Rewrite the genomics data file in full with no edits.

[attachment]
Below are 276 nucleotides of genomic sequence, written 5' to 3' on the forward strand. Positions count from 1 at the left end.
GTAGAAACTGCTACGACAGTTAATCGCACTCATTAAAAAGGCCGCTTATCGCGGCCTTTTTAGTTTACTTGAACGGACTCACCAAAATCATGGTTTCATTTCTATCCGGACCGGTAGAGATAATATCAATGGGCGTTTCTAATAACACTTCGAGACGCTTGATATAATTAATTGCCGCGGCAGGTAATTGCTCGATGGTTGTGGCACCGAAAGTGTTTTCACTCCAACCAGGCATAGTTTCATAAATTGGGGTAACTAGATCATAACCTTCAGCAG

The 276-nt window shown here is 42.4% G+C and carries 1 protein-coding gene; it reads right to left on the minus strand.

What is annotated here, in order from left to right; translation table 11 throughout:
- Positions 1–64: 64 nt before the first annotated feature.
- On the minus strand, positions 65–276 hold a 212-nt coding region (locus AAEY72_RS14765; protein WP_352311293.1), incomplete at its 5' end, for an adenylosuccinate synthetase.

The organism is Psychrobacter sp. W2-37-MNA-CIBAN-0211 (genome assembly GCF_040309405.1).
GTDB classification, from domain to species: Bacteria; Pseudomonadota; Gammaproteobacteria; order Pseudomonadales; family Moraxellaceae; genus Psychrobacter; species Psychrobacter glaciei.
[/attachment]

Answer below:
Below are 276 nucleotides of genomic sequence, written 5' to 3' on the forward strand. Positions count from 1 at the left end.
GTAGAAACTGCTACGACAGTTAATCGCACTCATTAAAAAGGCCGCTTATCGCGGCCTTTTTAGTTTACTTGAACGGACTCACCAAAATCATGGTTTCATTTCTATCCGGACCGGTAGAGATAATATCAATGGGCGTTTCTAATAACACTTCGAGACGCTTGATATAATTAATTGCCGCGGCAGGTAATTGCTCGATGGTTGTGGCACCGAAAGTGTTTTCACTCCAACCAGGCATAGTTTCATAAATTGGGGTAACTAGATCATAACCTTCAGCAG

The 276-nt window shown here is 42.4% G+C and carries 1 protein-coding gene; it reads right to left on the minus strand.

What is annotated here, in order from left to right; translation table 11 throughout:
- Positions 1–64: 64 nt before the first annotated feature.
- On the minus strand, positions 65–276 hold a 212-nt coding region (locus AAEY72_RS14765; protein WP_352311293.1), incomplete at its 5' end, for an adenylosuccinate synthetase.

The organism is Psychrobacter sp. W2-37-MNA-CIBAN-0211 (genome assembly GCF_040309405.1).
GTDB classification, from domain to species: Bacteria; Pseudomonadota; Gammaproteobacteria; order Pseudomonadales; family Moraxellaceae; genus Psychrobacter; species Psychrobacter glaciei.